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Grammar and Glamour of Cooperation

Lectures on the Philosophy of Mind, Language and Action

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Szymon Wrobel

This book is a collection of essays, weaving together cognitive psychology, psycho-linguistics, developmental psychology, modern philosophy and behavioural sciences. It raises the question: how does grammar relate to our remarkable ability to cooperate for future needs? The author investigates the interconnections between the mechanisms governing cooperation and reciprocal altruism on the one hand and the capacity to generate an infinite range of expressions from a finite set of syntactically structured elements on the other. Based on these premises, the specific character of cognitive explanations, possible architectures of mind, non-formal grammar and tacit knowledge are explored. Furthermore the author deals with the role of conceptual representations in explaining grammar, the modular structure of mind and the evolutionary origins of human language ability and moral authority.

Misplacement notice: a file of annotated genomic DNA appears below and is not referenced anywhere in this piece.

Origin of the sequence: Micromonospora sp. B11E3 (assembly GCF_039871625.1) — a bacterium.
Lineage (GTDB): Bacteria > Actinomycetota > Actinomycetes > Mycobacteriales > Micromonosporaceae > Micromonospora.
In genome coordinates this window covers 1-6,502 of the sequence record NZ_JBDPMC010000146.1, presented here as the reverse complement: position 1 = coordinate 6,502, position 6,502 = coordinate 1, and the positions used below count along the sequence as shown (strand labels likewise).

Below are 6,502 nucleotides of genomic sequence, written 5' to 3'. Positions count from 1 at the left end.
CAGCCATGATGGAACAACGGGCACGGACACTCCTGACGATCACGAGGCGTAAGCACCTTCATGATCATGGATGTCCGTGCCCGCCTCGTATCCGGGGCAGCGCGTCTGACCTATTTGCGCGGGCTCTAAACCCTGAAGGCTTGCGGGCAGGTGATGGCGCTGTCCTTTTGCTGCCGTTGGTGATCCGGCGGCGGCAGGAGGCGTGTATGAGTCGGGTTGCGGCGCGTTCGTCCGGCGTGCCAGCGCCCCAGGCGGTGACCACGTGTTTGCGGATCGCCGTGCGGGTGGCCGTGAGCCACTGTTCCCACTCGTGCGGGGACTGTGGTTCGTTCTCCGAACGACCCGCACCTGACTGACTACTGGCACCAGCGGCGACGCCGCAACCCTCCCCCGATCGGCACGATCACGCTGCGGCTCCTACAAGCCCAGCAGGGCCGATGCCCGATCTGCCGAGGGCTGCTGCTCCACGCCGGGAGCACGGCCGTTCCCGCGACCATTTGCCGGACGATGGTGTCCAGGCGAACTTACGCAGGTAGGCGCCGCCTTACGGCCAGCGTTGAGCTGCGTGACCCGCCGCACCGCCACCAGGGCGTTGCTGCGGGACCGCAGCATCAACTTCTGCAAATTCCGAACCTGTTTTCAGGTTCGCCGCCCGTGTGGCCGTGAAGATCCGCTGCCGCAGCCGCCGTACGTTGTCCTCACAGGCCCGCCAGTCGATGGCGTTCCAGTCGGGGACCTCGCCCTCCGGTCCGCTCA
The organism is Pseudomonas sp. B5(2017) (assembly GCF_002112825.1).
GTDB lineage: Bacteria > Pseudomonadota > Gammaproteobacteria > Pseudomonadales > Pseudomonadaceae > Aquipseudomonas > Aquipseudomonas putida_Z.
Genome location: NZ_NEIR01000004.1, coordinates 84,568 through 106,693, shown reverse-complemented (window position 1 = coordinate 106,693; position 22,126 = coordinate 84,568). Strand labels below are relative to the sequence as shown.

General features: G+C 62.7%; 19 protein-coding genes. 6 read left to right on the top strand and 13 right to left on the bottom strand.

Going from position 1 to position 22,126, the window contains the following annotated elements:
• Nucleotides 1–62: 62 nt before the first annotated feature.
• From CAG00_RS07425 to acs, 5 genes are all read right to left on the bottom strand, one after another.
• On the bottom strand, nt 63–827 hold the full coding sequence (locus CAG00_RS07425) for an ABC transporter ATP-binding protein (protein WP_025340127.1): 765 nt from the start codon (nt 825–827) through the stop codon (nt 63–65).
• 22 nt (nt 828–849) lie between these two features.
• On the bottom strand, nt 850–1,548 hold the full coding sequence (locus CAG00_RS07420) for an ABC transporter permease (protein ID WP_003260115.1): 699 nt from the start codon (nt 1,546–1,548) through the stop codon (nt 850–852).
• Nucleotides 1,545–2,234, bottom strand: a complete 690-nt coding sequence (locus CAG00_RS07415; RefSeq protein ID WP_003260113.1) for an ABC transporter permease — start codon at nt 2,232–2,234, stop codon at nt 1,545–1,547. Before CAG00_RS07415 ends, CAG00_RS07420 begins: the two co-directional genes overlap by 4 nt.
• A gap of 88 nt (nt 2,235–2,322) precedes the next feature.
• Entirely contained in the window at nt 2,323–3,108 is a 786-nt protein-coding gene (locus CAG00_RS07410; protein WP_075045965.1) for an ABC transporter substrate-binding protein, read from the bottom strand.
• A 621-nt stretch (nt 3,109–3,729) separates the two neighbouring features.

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References

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Extract

Anderson M. (1999) (ed.) The Development of Intelligence, Hove: Psychology Press.

Badiou A. (2000) Ethics: An Essay on the Understanding of Evil, trans. P. Hallward, New York: Verso.

Barkow J. H., Cosmides L., Tooby J. (ed.) (1992) The Adapted Mind: Evolutionary Psychology and the Generation of Culture, New York.

Barthes R. (1964) Elements of Semiology, Hill and Wang.

Bates E. (1989) Functionalism and the competition model [in:] B. Mac Whinney and E. Bates (eds.), The crosslinguistic study of sentence processing. New York: Cambridge University Press, pp. 3–73.

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